Hribal insists that animals are slaves in capitalist society (as earlier in history), and goes so far as to bring them into the categories of "working class" and "proletariat." He thereby transforms what is indeed the largest and most exploited group of slaves in history into an organized, politically self-aware (in the ideal Lukacsian sense) economic class, such as the terms "class" and "proletarian" imply, which conflates human and nonhuman oppression and entails absurdities such as horse unions and donkey parties. While individual nonhuman animal slaves belong to distinct species, are oppressed and exploited, have complex emotions, social lives, and thought processes, and often rebel, resist, and seek vengeance against their oppressors, their faculties do not manifest in human language and political activity. Here I would agree with leftists like Murray Bookchin or Takis Fotopoulos that there is a conflation of "first" and "second" nature in some sense, for unlike humans animals do not collectively organize against their oppressors, or certainly at least they do now form unions, parties, and justice movements, all being formal organizations and institutions held together with promises, oaths, authority, laws, and so on, which are unique to human animals. This is simply to note that resistance unavoidably takes different forms among nonhuman and human animals, and clearly is devoid of the speciesist deduction that, therefore, humans are more intelligent, evolved, and their lives have more worth and value than other humans. Yet, all qualifications aside, there can be no regression to a Cartesian reduction of animals to instinct machines or simple organisms, without emphasizing what ethology has demonstrated incontrovertibly, namely that nonhuman animals across a wide range of diversity have complex thoughts, feelings, and social lives of their own.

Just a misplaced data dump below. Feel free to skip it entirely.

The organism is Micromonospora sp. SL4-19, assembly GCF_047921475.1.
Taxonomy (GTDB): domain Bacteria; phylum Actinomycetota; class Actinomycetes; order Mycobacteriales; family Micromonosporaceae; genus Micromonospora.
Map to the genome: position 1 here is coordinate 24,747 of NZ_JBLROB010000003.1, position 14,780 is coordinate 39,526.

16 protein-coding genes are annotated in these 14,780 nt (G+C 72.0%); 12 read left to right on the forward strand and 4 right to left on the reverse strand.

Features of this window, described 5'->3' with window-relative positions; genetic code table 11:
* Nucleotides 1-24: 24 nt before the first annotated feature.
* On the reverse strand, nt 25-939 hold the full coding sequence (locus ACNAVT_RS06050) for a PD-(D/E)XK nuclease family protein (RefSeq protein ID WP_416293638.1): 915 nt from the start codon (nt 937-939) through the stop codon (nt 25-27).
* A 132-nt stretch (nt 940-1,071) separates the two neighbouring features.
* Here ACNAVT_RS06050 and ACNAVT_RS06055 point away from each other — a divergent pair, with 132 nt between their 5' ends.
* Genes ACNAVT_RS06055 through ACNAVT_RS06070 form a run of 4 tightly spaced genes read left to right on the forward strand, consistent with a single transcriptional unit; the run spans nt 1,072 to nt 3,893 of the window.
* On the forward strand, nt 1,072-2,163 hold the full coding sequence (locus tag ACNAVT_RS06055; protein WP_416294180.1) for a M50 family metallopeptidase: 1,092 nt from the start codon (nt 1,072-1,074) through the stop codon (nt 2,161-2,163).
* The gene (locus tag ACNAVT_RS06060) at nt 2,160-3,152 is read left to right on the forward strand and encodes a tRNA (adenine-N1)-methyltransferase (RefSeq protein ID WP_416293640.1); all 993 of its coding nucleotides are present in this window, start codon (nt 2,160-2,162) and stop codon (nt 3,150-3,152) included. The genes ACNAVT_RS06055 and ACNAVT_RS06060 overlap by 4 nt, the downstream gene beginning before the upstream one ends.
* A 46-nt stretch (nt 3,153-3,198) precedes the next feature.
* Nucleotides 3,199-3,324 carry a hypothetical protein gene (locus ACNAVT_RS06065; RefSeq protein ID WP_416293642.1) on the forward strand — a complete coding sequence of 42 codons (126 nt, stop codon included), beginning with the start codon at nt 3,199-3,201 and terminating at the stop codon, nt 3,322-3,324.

Yet against mainstream animal studies, we must emphasize with Hribal that the category of agency is thin and abstract unless extended to include the myriad ways animals resist human oppression and the value of freedom in their lives. In the 19th century, white racists in US argued that slavery was not wrong because Africans did not seek or need freedom, and lived better with than without chains; human supremacists similarly argue that freedom is an alien or impossible value and condition for nonhuman animals. But the latter argument is as ludicrous as the former. Hence, one key problem with contemporary pseudo-abolitionists appropriating and eviscerating the politically-charged anti-slavery movement in the nineteenth century, is that the term "abolitionism" carries heavy speciesist baggage in failing to emphasize that animals have not only negative wants, to be "free from" confinement, torture, suffering, and oppression, but also positive needs, to be "free to" move, sleep, eat, play, rest, and socialize as they please. Animals do not just shun pain, they have an array of positive goods they seek and enjoy.[8]